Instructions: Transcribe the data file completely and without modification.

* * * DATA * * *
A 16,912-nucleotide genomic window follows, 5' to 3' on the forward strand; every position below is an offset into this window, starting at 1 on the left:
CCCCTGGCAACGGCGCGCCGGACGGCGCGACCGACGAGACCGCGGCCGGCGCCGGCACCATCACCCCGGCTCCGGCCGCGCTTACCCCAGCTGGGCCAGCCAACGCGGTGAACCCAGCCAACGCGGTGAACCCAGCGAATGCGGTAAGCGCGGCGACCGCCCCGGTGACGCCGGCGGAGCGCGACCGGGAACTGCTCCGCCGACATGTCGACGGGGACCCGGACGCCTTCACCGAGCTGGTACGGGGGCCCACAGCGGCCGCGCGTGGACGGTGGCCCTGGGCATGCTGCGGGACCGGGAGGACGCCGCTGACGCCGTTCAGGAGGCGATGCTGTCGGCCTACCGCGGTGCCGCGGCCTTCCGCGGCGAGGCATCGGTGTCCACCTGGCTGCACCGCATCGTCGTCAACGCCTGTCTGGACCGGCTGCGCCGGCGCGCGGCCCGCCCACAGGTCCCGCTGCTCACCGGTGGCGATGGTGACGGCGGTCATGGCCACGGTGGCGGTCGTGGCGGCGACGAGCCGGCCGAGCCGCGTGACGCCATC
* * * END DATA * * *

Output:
A 16,912-nucleotide genomic window follows, 5' to 3' on the forward strand; every position below is an offset into this window, starting at 1 on the left:
CCCCTGGCAACGGCGCGCCGGACGGCGCGACCGACGAGACCGCGGCCGGCGCCGGCACCATCACCCCGGCTCCGGCCGCGCTTACCCCAGCTGGGCCAGCCAACGCGGTGAACCCAGCCAACGCGGTGAACCCAGCGAATGCGGTAAGCGCGGCGACCGCCCCGGTGACGCCGGCGGAGCGCGACCGGGAACTGCTCCGCCGACATGTCGACGGGGACCCGGACGCCTTCACCGAGCTGGTACGGGGGCCCACAGCGGCCGCGCGTGGACGGTGGCCCTGGGCATGCTGCGGGACCGGGAGGACGCCGCTGACGCCGTTCAGGAGGCGATGCTGTCGGCCTACCGCGGTGCCGCGGCCTTCCGCGGCGAGGCATCGGTGTCCACCTGGCTGCACCGCATCGTCGTCAACGCCTGTCTGGACCGGCTGCGCCGGCGCGCGGCCCGCCCACAGGTCCCGCTGCTCACCGGTGGCGATGGTGACGGCGGTCATGGCCACGGTGGCGGTCGTGGCGGCGACGAGCCGGCCGAGCCGCGTGACGCCATC